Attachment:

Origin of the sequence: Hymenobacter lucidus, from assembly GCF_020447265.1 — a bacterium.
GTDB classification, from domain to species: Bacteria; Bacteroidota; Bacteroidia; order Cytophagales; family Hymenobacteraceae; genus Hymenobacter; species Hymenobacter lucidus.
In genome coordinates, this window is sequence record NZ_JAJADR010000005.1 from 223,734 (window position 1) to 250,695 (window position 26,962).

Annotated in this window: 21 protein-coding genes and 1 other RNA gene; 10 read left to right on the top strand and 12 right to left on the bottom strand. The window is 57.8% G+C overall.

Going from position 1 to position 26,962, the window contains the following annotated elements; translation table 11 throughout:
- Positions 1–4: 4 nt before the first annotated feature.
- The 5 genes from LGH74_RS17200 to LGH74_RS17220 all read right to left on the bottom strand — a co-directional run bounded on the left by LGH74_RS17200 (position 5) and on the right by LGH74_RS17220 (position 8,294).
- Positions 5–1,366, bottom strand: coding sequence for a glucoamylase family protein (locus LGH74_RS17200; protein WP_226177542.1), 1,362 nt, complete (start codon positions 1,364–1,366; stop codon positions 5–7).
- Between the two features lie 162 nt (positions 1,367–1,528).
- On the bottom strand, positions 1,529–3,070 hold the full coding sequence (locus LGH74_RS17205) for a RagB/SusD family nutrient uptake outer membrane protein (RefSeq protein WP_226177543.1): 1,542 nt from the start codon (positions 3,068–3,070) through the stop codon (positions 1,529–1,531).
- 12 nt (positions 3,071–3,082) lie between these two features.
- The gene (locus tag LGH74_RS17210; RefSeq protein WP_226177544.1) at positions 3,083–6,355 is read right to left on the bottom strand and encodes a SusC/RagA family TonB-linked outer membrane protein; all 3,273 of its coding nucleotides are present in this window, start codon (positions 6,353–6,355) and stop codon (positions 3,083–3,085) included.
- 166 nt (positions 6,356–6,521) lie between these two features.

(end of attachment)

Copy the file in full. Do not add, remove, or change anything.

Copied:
Origin of the sequence: Hymenobacter lucidus, from assembly GCF_020447265.1 — a bacterium.
GTDB classification, from domain to species: Bacteria; Bacteroidota; Bacteroidia; order Cytophagales; family Hymenobacteraceae; genus Hymenobacter; species Hymenobacter lucidus.
In genome coordinates, this window is sequence record NZ_JAJADR010000005.1 from 223,734 (window position 1) to 250,695 (window position 26,962).

Annotated in this window: 21 protein-coding genes and 1 other RNA gene; 10 read left to right on the top strand and 12 right to left on the bottom strand. The window is 57.8% G+C overall.

Going from position 1 to position 26,962, the window contains the following annotated elements; translation table 11 throughout:
- Positions 1–4: 4 nt before the first annotated feature.
- The 5 genes from LGH74_RS17200 to LGH74_RS17220 all read right to left on the bottom strand — a co-directional run bounded on the left by LGH74_RS17200 (position 5) and on the right by LGH74_RS17220 (position 8,294).
- Positions 5–1,366, bottom strand: coding sequence for a glucoamylase family protein (locus LGH74_RS17200; protein WP_226177542.1), 1,362 nt, complete (start codon positions 1,364–1,366; stop codon positions 5–7).
- Between the two features lie 162 nt (positions 1,367–1,528).
- On the bottom strand, positions 1,529–3,070 hold the full coding sequence (locus LGH74_RS17205) for a RagB/SusD family nutrient uptake outer membrane protein (RefSeq protein WP_226177543.1): 1,542 nt from the start codon (positions 3,068–3,070) through the stop codon (positions 1,529–1,531).
- 12 nt (positions 3,071–3,082) lie between these two features.
- The gene (locus tag LGH74_RS17210; RefSeq protein WP_226177544.1) at positions 3,083–6,355 is read right to left on the bottom strand and encodes a SusC/RagA family TonB-linked outer membrane protein; all 3,273 of its coding nucleotides are present in this window, start codon (positions 6,353–6,355) and stop codon (positions 3,083–3,085) included.
- 166 nt (positions 6,356–6,521) lie between these two features.